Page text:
With the emergence of stand-alone cyber insurance policies, there was little doubt that the courts would ultimately be called upon to weigh in on the scope of coverage. Now, that time may have come. In an apparent case of first impression, Columbia Casualty Company (“Columbia”) is seeking a declaratory judgment in the United States District Court for the Middle District of California (2:15-cv-03432-DDP-AGR) that it is under no obligation to provide coverage to Cottage Health System (“Cottage”) relating to a data breach which resulted in the disclosure of 32,500 of Cottage’s patients’ records that were stored electronically on its servers. Columbia is alleging that that coverage is excluded due to Cottage’s failure to follow the minimum required cyber-security practices represented its application for insurance. According to Columbia, the data breach was caused as a result of File Transfer Protocol settings on Cottage’s internet servers that permitted anonymous user access, thereby allowing electronic personal health information to become available to the public via Google’s internet search engine. Apparently, Cottage contracted with a third-party vendor that also had access to the patient records, and may have also been responsible for the breach.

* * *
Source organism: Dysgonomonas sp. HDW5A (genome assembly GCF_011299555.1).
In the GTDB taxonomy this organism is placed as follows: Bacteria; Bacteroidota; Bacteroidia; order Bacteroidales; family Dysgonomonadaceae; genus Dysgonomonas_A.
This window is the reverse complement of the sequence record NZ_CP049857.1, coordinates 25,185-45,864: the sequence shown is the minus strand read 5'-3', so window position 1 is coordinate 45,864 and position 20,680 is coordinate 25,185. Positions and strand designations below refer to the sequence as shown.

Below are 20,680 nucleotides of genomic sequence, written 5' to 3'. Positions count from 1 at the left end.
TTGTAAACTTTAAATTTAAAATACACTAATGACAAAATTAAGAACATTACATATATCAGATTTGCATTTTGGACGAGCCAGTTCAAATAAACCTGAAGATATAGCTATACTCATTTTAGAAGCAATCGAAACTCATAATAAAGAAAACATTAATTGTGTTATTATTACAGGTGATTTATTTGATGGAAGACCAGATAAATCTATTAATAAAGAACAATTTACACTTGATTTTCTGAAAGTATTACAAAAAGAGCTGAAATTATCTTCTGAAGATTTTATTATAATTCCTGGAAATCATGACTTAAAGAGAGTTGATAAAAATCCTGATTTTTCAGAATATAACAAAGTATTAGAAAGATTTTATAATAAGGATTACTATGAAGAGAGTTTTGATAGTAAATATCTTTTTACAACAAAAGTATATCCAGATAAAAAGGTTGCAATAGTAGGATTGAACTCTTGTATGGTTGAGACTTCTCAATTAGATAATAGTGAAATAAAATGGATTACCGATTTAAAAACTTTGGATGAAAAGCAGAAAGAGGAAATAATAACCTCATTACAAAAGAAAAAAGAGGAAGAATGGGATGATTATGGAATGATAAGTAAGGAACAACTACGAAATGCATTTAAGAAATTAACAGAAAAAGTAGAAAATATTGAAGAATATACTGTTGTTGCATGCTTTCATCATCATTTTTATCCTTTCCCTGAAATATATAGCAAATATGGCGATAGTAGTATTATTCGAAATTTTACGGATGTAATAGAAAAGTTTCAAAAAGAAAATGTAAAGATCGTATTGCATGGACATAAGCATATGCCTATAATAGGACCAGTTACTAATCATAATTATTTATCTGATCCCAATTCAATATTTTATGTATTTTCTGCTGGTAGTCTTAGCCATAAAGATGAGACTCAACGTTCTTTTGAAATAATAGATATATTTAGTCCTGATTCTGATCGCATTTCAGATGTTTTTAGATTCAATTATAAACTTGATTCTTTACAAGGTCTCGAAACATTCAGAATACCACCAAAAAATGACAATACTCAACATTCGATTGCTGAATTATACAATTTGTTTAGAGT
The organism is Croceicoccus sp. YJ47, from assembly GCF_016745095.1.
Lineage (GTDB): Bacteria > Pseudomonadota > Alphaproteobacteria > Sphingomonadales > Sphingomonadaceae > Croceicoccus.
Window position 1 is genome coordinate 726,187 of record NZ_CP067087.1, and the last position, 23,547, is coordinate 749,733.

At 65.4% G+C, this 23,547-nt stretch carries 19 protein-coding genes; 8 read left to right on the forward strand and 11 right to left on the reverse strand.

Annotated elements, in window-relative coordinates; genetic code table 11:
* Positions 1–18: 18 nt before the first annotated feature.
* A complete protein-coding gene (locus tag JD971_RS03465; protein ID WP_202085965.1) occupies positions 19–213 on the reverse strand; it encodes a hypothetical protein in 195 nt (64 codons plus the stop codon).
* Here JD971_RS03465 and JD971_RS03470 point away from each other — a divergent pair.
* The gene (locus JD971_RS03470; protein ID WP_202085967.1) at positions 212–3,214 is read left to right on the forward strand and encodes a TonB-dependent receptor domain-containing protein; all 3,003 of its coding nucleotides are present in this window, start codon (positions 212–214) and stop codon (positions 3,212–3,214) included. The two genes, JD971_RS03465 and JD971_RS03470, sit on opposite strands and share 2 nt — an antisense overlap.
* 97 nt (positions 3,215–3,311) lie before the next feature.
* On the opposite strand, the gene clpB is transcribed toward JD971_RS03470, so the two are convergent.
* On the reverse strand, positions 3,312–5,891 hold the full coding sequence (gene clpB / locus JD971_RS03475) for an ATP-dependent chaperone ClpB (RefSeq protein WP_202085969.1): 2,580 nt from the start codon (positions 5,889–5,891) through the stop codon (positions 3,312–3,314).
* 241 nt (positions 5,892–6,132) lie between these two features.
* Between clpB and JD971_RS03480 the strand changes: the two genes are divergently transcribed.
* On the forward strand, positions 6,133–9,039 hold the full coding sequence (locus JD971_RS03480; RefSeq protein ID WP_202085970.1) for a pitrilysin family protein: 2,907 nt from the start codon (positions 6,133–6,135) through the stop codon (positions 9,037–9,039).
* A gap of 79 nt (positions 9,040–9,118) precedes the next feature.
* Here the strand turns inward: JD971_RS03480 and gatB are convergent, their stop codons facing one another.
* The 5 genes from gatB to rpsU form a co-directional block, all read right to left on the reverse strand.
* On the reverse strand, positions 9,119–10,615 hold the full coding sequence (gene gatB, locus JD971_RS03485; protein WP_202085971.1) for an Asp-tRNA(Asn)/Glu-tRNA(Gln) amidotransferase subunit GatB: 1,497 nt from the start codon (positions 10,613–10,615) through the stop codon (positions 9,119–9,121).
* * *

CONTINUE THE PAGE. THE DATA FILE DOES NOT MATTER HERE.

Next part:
As alleged in Columbia’s complaint, Cottage operates a network of hospitals located in Southern California, and suffered a data breach that resulted in the release of electronic private health care patient information stored on network servers which it owned, maintained and/or utilized. Subsequent to the breach, a class action lawsuit was commenced against Cottage in which the plaintiffs asserted claims against it pursuant to California’s Confidentiality of Medical Information Act. The class action suit alleged that the breach occurred because Cottage and/or its third-party vendor, INSYNC Computer Solution, Inc. stored medical records on a system that was fully accessible to the internet, and that they failed to install encryption or take other security measures to protect patient information from becoming publically available. A settlement was reached in that matter in the amount of $4.125 million, and Columbia had agreed to fund the settlement (subject to a complete reservation of rights) pursuant to a “NetProtect360” cyber insurance policy issued to Columbia, Notably, Columbia also asserts that INSYNC does not maintain sufficient liquid assets to contribute towards the proposed settlement fund and does not maintain liability insurance that applies with respect to the privacy claims asserted in the class action suit.